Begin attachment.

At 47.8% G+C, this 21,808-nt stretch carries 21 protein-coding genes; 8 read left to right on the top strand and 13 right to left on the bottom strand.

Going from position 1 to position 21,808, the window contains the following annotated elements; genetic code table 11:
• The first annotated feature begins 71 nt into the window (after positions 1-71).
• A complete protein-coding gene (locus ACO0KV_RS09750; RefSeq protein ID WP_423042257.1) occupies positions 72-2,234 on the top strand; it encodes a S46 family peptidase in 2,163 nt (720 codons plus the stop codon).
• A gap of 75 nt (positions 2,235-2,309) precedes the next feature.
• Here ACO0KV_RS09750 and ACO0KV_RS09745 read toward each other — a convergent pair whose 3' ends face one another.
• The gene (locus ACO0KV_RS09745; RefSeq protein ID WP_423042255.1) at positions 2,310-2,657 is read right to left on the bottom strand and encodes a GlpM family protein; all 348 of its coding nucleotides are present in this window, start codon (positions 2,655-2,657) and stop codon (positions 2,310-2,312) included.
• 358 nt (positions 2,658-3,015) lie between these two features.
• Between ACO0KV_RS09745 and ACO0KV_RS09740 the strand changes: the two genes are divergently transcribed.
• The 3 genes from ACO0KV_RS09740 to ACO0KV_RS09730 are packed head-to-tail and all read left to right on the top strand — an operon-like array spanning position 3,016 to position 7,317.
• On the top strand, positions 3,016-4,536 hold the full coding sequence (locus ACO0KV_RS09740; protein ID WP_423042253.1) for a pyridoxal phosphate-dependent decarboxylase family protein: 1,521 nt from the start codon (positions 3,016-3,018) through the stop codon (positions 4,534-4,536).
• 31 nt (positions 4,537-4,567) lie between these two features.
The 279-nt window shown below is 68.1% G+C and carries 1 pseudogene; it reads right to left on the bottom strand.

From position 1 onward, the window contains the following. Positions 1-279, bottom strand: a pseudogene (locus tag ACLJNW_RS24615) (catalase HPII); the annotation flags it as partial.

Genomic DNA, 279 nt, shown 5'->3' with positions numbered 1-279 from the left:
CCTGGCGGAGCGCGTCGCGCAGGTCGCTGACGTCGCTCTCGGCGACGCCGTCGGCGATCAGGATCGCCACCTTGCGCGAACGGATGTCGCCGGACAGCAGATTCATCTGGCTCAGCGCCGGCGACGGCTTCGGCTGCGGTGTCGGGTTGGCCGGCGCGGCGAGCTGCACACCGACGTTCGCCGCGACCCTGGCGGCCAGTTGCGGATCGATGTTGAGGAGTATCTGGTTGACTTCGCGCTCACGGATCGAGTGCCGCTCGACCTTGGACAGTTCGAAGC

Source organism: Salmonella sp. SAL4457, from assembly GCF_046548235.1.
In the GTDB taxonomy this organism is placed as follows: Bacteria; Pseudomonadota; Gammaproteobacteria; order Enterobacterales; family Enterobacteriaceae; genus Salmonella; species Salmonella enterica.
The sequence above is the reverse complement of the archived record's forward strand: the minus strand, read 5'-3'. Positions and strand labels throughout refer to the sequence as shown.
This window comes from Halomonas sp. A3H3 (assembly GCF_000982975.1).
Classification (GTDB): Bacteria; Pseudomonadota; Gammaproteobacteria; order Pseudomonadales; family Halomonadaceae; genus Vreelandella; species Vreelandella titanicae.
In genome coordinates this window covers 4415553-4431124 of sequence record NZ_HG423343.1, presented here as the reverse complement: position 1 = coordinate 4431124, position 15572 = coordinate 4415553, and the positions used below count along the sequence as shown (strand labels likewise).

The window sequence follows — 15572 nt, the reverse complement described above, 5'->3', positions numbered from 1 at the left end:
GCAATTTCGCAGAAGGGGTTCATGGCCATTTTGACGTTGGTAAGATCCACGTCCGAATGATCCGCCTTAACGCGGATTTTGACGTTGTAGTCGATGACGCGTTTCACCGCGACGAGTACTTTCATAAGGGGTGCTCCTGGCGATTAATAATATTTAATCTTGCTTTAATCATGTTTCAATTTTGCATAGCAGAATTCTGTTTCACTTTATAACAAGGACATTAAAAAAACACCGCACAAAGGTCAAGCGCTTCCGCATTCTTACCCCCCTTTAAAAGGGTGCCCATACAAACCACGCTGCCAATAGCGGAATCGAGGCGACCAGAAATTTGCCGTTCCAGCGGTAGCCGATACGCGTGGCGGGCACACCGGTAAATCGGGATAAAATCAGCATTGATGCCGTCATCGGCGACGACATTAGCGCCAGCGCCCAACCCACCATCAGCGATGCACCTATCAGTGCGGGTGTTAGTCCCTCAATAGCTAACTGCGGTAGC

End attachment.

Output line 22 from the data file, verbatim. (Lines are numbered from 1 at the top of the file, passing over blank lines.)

In genome coordinates this window covers 4415553-4431124 of sequence record NZ_HG423343.1, presented here as the reverse complement: position 1 = coordinate 4431124, position 15572 = coordinate 4415553, and the positions used below count along the sequence as shown (strand labels likewise).